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October 6th, 2004 KELLY CLARKE | Bite Club
 

As the Table Turns

     
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Oysters
When Bite Club checked in with Dahlia Cafe owner Karen Harding last Wednesday, she was busy perfecting her spuds. Frying up sweet potatoes, russets and Yukons--with garlic, without garlic, with olive oil, you name it.

That's because next Tuesday, Harding is ditching the Dahlia and reopening the Killingsworth Street diner as the Cup and Saucer Northeast, a sister-spot for her 16-year-old Hawthorne Avenue breakfast standby, the Cup and Saucer. And those spuds are serving as her, well, white flag of surrender.

Harding says she's doubling up her Cups in order to boost the Dahlia's sales and strengthen both cafes' menus. Although the Dahlia has been plagued by reports of uneven service since it opened three years ago, Harding says there was a major "Cup and Saucer dis-fest" when Dahlia's customers heard the news. "They said the Cup and Saucer was boring," she says. "They didn't like its potatoes."

Harding decided to marry the two menus to create a smaller list of offerings that includes breakfast all day. The Killingsworth cafe's biscuits and gravy and those crisp sweet potatoes will make an appearance on a spruced-up Cup and Saucer menu. The Northeast location will inherit goodies like the Hawthorne location's fluffy scones.

And about the Saucer's infamous, soon to be compost, potatoes: "They are bland," Harding admits. "Even I don't like 'em, and I own the place. My mom brings hash browns from Fred Meyer with her when she visits instead of eating them."

In the eastside breakfast civil wars, change is good.

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In less palatable news: Bite Club has learned that Chef Eugen Bingham's Italian spot Sala is finito. Surabaya, chef Richard Van Rossum's Dutch-Indonesian taste traveler, has also closed, due to "tough economic times" according to a sweet, detailed message left on the restaurant's phone line. Another chopping-block candidate is Cafe Casanis. Bite Club noticed that the lovely little Northwest Glisan Street bistro, which opened a little over a year ago, has papered its windows and disconnected its phone.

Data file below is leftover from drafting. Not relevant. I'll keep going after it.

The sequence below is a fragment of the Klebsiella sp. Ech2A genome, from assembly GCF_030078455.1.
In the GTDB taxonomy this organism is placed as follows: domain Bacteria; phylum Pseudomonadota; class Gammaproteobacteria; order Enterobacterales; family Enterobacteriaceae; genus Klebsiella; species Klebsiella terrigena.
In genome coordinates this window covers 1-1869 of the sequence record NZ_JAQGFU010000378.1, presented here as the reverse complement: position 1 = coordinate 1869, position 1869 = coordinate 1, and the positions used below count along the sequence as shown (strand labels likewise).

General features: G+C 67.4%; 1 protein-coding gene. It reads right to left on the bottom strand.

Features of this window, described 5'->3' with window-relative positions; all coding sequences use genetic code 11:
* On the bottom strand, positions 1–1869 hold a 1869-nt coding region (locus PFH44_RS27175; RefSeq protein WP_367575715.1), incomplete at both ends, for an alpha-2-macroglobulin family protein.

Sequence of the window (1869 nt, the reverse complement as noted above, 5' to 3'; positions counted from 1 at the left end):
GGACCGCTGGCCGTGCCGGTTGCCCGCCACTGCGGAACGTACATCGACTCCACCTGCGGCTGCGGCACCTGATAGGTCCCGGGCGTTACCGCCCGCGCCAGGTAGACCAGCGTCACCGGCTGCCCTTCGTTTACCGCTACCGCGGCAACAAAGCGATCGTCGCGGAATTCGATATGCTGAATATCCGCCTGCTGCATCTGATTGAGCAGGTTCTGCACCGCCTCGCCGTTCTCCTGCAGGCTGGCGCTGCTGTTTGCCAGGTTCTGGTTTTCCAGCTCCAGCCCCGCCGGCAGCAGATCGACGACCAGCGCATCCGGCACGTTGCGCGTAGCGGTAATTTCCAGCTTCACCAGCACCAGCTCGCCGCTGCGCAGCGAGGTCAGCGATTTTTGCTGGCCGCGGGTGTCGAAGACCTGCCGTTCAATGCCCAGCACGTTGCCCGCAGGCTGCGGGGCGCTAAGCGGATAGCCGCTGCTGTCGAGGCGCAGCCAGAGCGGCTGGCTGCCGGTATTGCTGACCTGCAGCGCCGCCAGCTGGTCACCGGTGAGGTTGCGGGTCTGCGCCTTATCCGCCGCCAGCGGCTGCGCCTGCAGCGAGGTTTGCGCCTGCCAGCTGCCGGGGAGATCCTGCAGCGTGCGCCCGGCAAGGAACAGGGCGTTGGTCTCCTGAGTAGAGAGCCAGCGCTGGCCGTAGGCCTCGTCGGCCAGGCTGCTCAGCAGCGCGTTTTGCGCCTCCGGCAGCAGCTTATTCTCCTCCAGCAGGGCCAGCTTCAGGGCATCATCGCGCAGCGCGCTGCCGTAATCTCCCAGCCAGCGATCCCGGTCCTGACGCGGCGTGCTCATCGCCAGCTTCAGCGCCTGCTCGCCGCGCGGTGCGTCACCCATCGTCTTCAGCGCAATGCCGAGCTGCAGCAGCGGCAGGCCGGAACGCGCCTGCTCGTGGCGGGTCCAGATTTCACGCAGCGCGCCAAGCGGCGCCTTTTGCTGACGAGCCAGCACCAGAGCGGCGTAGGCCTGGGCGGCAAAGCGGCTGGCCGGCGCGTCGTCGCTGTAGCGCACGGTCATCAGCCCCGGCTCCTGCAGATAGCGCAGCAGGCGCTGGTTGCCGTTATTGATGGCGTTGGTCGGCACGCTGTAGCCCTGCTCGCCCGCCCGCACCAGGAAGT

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Another Pépin? Claudine Pépin is one of the most talented chefs in the country, Rivers chef Rollie Wesen brags, adding that he was lucky enough to marry her. Now Portland will play host to Claudine's world-famous papa, French chef Jacques Pépin. Pépin will dish about--get this--fast food as part of the "Cooks and Books Visiting Chef Series" all Friday night at Caprial's Bistro. Caprial's Mark Dowers will prepare a feast inspired by the elder Pépin's latest cookbook, Fast Food My Way.

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Get yer shuckers at the ready: Dan & Louis Oyster Bar is throwin' a slurp-happy oyster street festival this Saturday. Local chefs will expose locals to the salty goodness of the pearled one, on the half shell ($1.50), pan-fried and whipped up in a gazpacho ($3-$5). But please, Portland, show some restraint when gorging on the sacred shellfish. Bite Club doesn't want to see oyster-pumped gastro-whores dry-humpin' each other in the alley between the Oyster Bar and Berbati's. Ugh.


Cup and Saucer Cafe, 3566 SE Hawthorne Blvd., 236-6001.Cup and Saucer Northeast, 3000 NE Killingsworth St., 287-4427.

Jacques Pépin at Caprial's Bistro, 7015 SE Milwaukie Ave. Call 236-6457 for reservations. 5-9:30 pm Friday, Oct. 8. $95 per person, $170 per couple. For more information on Portland's "Cooks and Books" series, visit www.kimricketts.com .

Dan & Louis Oyster Festival, 208 SW Ankeny St., 227-0019. 11 am Saturday, Oct. 9.

 
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